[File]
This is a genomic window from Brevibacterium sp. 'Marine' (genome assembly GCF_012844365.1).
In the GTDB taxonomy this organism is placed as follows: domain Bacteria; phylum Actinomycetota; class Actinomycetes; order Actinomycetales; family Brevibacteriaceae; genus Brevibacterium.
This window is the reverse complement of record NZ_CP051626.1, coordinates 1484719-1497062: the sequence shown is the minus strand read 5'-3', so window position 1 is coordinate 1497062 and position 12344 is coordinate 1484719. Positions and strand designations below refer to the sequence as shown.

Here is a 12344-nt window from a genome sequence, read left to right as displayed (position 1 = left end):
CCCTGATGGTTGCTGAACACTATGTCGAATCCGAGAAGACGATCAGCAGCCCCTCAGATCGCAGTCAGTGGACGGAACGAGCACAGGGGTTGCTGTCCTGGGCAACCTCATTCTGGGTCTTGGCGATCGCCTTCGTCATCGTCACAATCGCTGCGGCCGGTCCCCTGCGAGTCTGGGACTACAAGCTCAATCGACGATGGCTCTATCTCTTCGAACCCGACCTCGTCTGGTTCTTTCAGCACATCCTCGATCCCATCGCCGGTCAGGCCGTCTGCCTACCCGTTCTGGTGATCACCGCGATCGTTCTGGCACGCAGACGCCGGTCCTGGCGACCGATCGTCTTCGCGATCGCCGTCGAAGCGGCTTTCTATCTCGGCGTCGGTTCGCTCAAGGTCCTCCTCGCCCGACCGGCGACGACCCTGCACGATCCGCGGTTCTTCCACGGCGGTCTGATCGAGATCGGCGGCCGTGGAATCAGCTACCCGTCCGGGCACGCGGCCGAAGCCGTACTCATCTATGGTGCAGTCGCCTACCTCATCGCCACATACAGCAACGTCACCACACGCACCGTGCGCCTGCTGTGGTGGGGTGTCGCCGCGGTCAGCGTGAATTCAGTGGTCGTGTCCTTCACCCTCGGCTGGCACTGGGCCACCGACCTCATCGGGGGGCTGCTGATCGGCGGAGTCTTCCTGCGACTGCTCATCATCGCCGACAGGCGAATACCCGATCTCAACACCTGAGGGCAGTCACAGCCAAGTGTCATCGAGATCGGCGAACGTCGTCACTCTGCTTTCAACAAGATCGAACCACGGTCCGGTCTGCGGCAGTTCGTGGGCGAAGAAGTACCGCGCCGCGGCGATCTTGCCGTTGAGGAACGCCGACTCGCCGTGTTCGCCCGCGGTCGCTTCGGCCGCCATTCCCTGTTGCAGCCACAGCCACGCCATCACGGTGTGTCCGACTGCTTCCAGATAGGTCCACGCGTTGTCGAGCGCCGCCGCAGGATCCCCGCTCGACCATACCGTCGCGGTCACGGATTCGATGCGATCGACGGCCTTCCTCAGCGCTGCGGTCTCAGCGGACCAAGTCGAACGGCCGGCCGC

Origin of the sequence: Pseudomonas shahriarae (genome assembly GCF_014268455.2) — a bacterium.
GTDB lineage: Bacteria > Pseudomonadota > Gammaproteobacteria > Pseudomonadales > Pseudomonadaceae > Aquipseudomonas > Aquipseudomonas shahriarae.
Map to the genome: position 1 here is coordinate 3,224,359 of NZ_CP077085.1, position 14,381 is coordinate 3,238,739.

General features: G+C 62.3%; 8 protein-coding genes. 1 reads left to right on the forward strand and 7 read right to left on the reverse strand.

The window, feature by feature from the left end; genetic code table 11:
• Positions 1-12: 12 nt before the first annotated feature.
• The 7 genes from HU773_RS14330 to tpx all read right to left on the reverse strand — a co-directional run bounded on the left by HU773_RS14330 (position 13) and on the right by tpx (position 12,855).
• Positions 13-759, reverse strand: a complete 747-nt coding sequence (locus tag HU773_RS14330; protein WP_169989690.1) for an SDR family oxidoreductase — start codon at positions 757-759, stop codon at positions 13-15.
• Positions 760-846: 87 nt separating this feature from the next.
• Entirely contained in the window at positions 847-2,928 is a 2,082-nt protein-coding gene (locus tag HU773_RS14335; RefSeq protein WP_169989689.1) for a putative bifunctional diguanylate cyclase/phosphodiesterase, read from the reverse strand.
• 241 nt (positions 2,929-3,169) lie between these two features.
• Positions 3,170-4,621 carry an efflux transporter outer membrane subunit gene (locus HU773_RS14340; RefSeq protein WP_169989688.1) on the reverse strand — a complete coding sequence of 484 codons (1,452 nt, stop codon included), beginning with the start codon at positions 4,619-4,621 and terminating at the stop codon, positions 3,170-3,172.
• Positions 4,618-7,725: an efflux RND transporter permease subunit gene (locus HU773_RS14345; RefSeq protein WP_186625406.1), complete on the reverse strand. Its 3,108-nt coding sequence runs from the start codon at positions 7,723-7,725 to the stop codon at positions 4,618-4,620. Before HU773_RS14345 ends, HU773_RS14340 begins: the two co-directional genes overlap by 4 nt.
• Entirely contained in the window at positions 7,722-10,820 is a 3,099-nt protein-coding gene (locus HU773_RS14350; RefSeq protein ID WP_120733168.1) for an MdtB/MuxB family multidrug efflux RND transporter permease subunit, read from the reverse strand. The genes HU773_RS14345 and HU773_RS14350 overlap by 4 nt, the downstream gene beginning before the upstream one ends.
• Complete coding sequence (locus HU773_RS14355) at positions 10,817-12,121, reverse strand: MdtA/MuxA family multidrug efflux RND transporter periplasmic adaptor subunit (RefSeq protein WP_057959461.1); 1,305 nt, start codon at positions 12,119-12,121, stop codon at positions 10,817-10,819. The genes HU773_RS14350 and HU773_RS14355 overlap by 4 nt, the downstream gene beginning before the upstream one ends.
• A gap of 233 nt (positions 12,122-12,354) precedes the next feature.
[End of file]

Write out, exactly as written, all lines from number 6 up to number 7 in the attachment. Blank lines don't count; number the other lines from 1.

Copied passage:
Origin of the sequence: Pseudomonas shahriarae (genome assembly GCF_014268455.2) — a bacterium.
GTDB lineage: Bacteria > Pseudomonadota > Gammaproteobacteria > Pseudomonadales > Pseudomonadaceae > Aquipseudomonas > Aquipseudomonas shahriarae.